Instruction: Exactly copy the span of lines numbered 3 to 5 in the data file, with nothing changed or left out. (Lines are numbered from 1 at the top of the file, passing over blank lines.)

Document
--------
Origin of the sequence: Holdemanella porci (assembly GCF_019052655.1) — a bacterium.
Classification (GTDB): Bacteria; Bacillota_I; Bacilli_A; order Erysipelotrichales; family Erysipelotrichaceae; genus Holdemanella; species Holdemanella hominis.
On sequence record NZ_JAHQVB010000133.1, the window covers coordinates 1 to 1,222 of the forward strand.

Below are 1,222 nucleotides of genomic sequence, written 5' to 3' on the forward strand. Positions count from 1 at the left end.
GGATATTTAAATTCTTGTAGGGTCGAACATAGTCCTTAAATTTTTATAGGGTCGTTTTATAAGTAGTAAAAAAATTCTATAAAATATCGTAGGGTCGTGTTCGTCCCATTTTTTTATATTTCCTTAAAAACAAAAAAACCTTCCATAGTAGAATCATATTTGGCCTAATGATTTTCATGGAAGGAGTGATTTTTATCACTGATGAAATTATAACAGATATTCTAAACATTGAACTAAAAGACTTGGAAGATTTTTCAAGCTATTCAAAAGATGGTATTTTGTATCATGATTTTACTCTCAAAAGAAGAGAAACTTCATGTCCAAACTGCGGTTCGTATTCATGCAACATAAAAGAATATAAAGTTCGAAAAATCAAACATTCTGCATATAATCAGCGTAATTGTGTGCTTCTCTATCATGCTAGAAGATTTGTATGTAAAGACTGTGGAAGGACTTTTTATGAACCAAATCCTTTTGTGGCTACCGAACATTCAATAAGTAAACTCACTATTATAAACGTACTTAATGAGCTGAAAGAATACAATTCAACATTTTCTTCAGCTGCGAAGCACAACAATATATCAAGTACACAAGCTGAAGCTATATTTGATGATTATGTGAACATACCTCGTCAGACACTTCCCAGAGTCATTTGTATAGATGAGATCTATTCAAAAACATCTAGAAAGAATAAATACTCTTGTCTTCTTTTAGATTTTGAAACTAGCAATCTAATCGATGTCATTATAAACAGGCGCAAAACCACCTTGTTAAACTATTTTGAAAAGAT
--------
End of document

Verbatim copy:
On sequence record NZ_JAHQVB010000133.1, the window covers coordinates 1 to 1,222 of the forward strand.

Below are 1,222 nucleotides of genomic sequence, written 5' to 3' on the forward strand. Positions count from 1 at the left end.
GGATATTTAAATTCTTGTAGGGTCGAACATAGTCCTTAAATTTTTATAGGGTCGTTTTATAAGTAGTAAAAAAATTCTATAAAATATCGTAGGGTCGTGTTCGTCCCATTTTTTTATATTTCCTTAAAAACAAAAAAACCTTCCATAGTAGAATCATATTTGGCCTAATGATTTTCATGGAAGGAGTGATTTTTATCACTGATGAAATTATAACAGATATTCTAAACATTGAACTAAAAGACTTGGAAGATTTTTCAAGCTATTCAAAAGATGGTATTTTGTATCATGATTTTACTCTCAAAAGAAGAGAAACTTCATGTCCAAACTGCGGTTCGTATTCATGCAACATAAAAGAATATAAAGTTCGAAAAATCAAACATTCTGCATATAATCAGCGTAATTGTGTGCTTCTCTATCATGCTAGAAGATTTGTATGTAAAGACTGTGGAAGGACTTTTTATGAACCAAATCCTTTTGTGGCTACCGAACATTCAATAAGTAAACTCACTATTATAAACGTACTTAATGAGCTGAAAGAATACAATTCAACATTTTCTTCAGCTGCGAAGCACAACAATATATCAAGTACACAAGCTGAAGCTATATTTGATGATTATGTGAACATACCTCGTCAGACACTTCCCAGAGTCATTTGTATAGATGAGATCTATTCAAAAACATCTAGAAAGAATAAATACTCTTGTCTTCTTTTAGATTTTGAAACTAGCAATCTAATCGATGTCATTATAAACAGGCGCAAAACCACCTTGTTAAACTATTTTGAAAAGAT